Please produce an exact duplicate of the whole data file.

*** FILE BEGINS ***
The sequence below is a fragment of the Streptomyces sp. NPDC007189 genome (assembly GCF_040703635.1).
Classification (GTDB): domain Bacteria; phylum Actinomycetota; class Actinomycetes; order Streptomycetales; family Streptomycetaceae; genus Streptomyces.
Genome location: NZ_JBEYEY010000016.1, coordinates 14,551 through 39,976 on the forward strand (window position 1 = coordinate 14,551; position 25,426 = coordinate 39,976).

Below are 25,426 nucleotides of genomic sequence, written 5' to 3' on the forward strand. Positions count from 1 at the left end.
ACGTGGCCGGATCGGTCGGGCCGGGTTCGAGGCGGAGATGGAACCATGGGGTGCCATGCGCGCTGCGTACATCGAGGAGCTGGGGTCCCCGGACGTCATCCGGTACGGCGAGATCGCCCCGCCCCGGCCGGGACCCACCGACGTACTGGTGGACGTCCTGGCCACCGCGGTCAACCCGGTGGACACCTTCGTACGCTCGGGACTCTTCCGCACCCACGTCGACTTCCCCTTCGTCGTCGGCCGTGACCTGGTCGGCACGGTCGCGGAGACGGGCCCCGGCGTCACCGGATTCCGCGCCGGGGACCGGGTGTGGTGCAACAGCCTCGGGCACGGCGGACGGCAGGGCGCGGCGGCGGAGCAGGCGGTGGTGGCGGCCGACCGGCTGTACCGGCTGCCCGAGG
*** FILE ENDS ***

The sequence below is a fragment of the Streptomyces sp. NPDC007189 genome (assembly GCF_040703635.1).
Classification (GTDB): domain Bacteria; phylum Actinomycetota; class Actinomycetes; order Streptomycetales; family Streptomycetaceae; genus Streptomyces.
Genome location: NZ_JBEYEY010000016.1, coordinates 14,551 through 39,976 on the forward strand (window position 1 = coordinate 14,551; position 25,426 = coordinate 39,976).

Below are 25,426 nucleotides of genomic sequence, written 5' to 3' on the forward strand. Positions count from 1 at the left end.
ACGTGGCCGGATCGGTCGGGCCGGGTTCGAGGCGGAGATGGAACCATGGGGTGCCATGCGCGCTGCGTACATCGAGGAGCTGGGGTCCCCGGACGTCATCCGGTACGGCGAGATCGCCCCGCCCCGGCCGGGACCCACCGACGTACTGGTGGACGTCCTGGCCACCGCGGTCAACCCGGTGGACACCTTCGTACGCTCGGGACTCTTCCGCACCCACGTCGACTTCCCCTTCGTCGTCGGCCGTGACCTGGTCGGCACGGTCGCGGAGACGGGCCCCGGCGTCACCGGATTCCGCGCCGGGGACCGGGTGTGGTGCAACAGCCTCGGGCACGGCGGACGGCAGGGCGCGGCGGCGGAGCAGGCGGTGGTGGCGGCCGACCGGCTGTACCGGCTGCCCGAGG